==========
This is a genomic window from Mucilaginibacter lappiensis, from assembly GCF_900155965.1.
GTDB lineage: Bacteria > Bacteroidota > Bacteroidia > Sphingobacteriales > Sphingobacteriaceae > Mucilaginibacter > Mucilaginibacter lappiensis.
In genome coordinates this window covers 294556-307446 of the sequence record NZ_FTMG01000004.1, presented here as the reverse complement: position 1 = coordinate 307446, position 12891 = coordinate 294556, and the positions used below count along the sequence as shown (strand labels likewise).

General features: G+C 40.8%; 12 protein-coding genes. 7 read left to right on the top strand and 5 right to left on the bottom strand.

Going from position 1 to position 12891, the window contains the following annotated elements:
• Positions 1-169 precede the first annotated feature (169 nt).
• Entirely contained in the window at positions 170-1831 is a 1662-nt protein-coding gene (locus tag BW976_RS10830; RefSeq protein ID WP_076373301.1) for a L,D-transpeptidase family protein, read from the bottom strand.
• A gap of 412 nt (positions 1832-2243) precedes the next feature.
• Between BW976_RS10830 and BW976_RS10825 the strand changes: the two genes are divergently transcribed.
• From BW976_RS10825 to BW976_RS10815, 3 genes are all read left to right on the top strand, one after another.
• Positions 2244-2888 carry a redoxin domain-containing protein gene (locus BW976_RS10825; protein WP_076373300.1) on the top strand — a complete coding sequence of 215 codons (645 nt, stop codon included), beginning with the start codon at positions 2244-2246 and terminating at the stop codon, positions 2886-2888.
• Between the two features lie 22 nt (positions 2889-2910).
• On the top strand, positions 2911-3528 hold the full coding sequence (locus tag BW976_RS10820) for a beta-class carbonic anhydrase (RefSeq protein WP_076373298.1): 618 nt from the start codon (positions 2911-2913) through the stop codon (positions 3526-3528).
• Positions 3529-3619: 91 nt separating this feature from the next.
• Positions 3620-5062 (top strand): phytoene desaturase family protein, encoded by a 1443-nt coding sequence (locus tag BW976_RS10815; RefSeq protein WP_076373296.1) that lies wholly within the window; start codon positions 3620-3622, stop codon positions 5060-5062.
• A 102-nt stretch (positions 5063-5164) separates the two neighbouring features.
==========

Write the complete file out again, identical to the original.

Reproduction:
This is a genomic window from Mucilaginibacter lappiensis, from assembly GCF_900155965.1.
GTDB lineage: Bacteria > Bacteroidota > Bacteroidia > Sphingobacteriales > Sphingobacteriaceae > Mucilaginibacter > Mucilaginibacter lappiensis.
In genome coordinates this window covers 294556-307446 of the sequence record NZ_FTMG01000004.1, presented here as the reverse complement: position 1 = coordinate 307446, position 12891 = coordinate 294556, and the positions used below count along the sequence as shown (strand labels likewise).

General features: G+C 40.8%; 12 protein-coding genes. 7 read left to right on the top strand and 5 right to left on the bottom strand.

Going from position 1 to position 12891, the window contains the following annotated elements:
• Positions 1-169 precede the first annotated feature (169 nt).
• Entirely contained in the window at positions 170-1831 is a 1662-nt protein-coding gene (locus tag BW976_RS10830; RefSeq protein ID WP_076373301.1) for a L,D-transpeptidase family protein, read from the bottom strand.
• A gap of 412 nt (positions 1832-2243) precedes the next feature.
• Between BW976_RS10830 and BW976_RS10825 the strand changes: the two genes are divergently transcribed.
• From BW976_RS10825 to BW976_RS10815, 3 genes are all read left to right on the top strand, one after another.
• Positions 2244-2888 carry a redoxin domain-containing protein gene (locus BW976_RS10825; protein WP_076373300.1) on the top strand — a complete coding sequence of 215 codons (645 nt, stop codon included), beginning with the start codon at positions 2244-2246 and terminating at the stop codon, positions 2886-2888.
• Between the two features lie 22 nt (positions 2889-2910).
• On the top strand, positions 2911-3528 hold the full coding sequence (locus tag BW976_RS10820) for a beta-class carbonic anhydrase (RefSeq protein WP_076373298.1): 618 nt from the start codon (positions 2911-2913) through the stop codon (positions 3526-3528).
• Positions 3529-3619: 91 nt separating this feature from the next.
• Positions 3620-5062 (top strand): phytoene desaturase family protein, encoded by a 1443-nt coding sequence (locus tag BW976_RS10815; RefSeq protein WP_076373296.1) that lies wholly within the window; start codon positions 3620-3622, stop codon positions 5060-5062.
• A 102-nt stretch (positions 5063-5164) separates the two neighbouring features.